The western Queens waterfront will soon get a taste of extended bus service.
The weekend schedule will serve as a trial program for the transit agency to receive comments from the community at an MTA public hearing to be scheduled at a later date. After the public hearing, a decision will be made to keep the service or not, the MTA said. It was not determined how long the trial program would run.
“At long last, weekend service on the Q103 bus line is in sight,” said State Sen. Michael Gianaris, who has been calling for the extra service on the bus line since 2011. “The need for more public transportation in our area will only continue to grow, especially on weekends, as more people flock to our waterfront to visit our restaurants, parks and cultural institutions.”
The weekend service will run from 8 a.m. to 7 p.m. and, in addition, the Q103 will also extend its weekday service hours until 9 p.m., instead of 7:30 p.m. The travel path and bus stops will not be affected, according to the MTA.
“The expansion of service will not only benefit the increasing amount of riders but it will also give our growing cultural institutions that ability to generate more traffic to their venues,” said Councilman Jimmy Van Bramer.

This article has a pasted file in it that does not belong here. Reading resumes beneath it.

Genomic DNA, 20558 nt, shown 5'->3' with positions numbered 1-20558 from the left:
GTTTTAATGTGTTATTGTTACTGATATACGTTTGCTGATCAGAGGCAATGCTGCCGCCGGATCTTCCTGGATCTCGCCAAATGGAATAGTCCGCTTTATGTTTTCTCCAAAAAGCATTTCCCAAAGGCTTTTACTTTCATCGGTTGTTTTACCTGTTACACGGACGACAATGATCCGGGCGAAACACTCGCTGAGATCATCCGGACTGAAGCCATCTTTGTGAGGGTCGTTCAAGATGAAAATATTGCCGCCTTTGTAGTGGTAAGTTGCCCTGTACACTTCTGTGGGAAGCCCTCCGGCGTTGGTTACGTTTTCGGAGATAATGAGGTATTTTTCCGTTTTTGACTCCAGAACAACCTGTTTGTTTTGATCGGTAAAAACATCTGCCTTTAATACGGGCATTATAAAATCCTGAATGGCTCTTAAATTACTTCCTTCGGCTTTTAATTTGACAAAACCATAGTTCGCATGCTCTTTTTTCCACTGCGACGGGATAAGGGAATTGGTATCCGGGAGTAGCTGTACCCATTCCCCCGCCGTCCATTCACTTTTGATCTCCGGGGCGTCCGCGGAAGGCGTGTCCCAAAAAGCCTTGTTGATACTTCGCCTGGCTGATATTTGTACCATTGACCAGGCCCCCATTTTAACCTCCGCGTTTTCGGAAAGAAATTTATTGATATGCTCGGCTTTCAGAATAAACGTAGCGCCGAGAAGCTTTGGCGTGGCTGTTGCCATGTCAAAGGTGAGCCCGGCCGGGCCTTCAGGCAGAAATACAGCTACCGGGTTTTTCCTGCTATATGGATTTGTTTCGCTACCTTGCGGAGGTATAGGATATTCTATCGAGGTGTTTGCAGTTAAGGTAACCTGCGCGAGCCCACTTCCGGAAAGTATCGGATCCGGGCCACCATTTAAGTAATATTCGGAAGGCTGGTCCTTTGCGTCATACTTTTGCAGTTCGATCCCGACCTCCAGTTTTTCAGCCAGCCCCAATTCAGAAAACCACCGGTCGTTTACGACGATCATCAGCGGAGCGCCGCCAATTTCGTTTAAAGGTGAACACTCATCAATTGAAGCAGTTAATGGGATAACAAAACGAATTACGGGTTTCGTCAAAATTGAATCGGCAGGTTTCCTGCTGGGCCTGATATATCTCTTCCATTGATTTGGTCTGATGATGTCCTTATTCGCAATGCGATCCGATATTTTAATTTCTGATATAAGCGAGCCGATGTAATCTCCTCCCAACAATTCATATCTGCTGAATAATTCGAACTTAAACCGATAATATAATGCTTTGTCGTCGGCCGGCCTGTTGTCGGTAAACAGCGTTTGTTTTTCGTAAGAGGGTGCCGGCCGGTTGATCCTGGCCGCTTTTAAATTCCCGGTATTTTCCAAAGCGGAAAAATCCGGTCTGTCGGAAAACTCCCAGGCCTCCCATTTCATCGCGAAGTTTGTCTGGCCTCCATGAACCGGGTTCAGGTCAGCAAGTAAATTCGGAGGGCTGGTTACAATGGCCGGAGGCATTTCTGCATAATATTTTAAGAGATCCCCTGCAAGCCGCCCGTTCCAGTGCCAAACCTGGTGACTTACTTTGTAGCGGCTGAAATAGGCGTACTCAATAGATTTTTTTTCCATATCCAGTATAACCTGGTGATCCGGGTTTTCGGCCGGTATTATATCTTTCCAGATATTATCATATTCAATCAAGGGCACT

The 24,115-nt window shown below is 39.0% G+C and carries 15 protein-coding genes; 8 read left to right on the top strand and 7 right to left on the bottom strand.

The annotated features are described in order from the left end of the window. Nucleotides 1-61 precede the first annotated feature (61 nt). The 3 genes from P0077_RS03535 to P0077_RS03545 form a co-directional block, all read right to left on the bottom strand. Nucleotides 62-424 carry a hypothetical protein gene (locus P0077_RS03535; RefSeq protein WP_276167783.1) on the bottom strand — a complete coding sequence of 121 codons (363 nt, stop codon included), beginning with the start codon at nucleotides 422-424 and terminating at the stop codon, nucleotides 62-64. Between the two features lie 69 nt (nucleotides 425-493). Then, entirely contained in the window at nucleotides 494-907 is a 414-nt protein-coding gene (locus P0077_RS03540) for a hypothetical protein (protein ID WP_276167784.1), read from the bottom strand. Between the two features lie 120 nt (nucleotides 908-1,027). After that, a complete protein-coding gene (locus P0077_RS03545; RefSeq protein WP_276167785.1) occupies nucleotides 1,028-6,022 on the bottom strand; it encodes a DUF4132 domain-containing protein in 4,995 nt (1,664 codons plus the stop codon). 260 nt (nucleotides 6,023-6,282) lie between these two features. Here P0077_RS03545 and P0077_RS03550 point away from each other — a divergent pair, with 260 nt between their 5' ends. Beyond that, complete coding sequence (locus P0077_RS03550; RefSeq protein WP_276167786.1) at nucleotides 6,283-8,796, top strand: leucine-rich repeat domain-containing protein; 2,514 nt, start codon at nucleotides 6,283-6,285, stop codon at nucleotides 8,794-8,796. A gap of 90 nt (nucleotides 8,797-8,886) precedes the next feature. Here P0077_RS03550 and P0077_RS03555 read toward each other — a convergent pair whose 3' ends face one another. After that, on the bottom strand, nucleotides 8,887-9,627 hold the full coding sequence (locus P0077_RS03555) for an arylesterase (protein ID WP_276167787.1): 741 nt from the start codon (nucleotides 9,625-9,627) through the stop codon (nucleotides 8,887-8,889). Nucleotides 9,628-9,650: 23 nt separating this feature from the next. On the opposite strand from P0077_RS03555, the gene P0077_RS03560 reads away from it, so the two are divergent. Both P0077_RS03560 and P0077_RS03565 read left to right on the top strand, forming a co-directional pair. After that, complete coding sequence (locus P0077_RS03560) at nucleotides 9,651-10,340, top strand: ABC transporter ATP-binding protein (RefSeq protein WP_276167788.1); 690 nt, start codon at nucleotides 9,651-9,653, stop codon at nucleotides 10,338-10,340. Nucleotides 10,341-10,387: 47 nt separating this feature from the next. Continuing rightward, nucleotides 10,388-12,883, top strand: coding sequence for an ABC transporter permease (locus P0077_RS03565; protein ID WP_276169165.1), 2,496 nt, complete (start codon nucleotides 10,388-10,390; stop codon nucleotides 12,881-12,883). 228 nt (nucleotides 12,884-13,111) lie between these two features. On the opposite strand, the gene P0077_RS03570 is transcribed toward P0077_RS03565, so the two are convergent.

Local leaders and business owners see the need to expand the Q103’s service as crucial to the growing neighborhoods, with the increase of new residential towers coming into the areas bringing more people.
According to officials, the Q103 ridership has been increasing in the past years, rising from 558 riders per day in 2011 to about 790 in 2014.
“The Q103 service is a vital link for the cultural organizations of western Queens,” said Jenny Dixon, director of The Noguchi Museum. “It enables visitors to go from The Noguchi Museum and Socrates Sculpture Park in the north to SculptureCenter, MoMA PS1, Dorsky Gallery and the Chocolate Factory to the south.”